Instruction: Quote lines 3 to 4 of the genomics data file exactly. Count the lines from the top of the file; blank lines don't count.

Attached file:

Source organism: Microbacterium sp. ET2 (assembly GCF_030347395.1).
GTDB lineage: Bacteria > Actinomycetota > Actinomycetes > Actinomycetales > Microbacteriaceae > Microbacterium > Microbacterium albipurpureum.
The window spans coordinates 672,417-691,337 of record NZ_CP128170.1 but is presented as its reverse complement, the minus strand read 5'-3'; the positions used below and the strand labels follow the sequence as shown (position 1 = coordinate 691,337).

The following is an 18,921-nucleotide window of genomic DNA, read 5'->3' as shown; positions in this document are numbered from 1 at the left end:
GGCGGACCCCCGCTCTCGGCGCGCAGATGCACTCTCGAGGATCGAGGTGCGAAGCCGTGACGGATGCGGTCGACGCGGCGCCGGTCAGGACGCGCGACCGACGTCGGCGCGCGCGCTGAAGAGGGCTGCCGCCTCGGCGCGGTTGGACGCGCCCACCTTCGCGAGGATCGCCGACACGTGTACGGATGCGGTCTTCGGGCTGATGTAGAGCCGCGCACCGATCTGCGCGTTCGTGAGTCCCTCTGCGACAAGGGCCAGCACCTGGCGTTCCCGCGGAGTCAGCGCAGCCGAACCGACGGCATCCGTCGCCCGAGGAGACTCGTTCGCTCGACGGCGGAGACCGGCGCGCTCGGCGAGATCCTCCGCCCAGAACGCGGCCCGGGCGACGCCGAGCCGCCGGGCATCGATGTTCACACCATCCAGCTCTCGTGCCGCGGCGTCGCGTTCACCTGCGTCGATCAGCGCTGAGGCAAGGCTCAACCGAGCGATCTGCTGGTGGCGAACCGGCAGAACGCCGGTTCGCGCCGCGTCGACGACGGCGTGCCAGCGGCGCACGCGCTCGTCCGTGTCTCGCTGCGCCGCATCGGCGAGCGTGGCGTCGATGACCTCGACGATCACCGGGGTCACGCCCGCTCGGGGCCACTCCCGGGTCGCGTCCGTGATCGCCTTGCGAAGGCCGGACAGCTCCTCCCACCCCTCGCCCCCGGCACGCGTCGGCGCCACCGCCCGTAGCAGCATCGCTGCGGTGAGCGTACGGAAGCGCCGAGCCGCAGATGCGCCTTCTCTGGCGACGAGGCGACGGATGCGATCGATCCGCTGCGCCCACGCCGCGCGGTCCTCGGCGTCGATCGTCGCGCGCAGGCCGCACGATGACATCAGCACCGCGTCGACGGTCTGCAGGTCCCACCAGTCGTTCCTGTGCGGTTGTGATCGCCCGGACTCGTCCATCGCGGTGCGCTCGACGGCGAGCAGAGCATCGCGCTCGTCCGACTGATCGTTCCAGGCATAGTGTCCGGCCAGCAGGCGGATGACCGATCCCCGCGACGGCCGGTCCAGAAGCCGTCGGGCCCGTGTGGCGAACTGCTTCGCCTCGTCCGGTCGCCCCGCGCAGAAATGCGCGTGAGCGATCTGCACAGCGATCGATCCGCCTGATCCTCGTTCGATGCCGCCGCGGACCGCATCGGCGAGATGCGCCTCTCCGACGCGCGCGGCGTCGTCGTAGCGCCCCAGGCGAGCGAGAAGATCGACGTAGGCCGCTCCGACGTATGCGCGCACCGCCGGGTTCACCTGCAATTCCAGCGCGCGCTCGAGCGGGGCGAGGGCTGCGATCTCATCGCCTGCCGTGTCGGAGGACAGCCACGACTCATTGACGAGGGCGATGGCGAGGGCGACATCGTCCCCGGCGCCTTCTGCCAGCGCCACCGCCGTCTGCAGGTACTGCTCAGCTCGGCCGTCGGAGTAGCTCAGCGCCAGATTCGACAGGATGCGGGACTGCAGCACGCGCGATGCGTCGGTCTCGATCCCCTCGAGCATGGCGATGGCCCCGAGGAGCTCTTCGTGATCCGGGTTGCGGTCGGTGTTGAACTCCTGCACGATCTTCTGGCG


The window spans coordinates 672,417-691,337 of record NZ_CP128170.1 but is presented as its reverse complement, the minus strand read 5'-3'; the positions used below and the strand labels follow the sequence as shown (position 1 = coordinate 691,337).

The following is an 18,921-nucleotide window of genomic DNA, read 5'->3' as shown; positions in this document are numbered from 1 at the left end: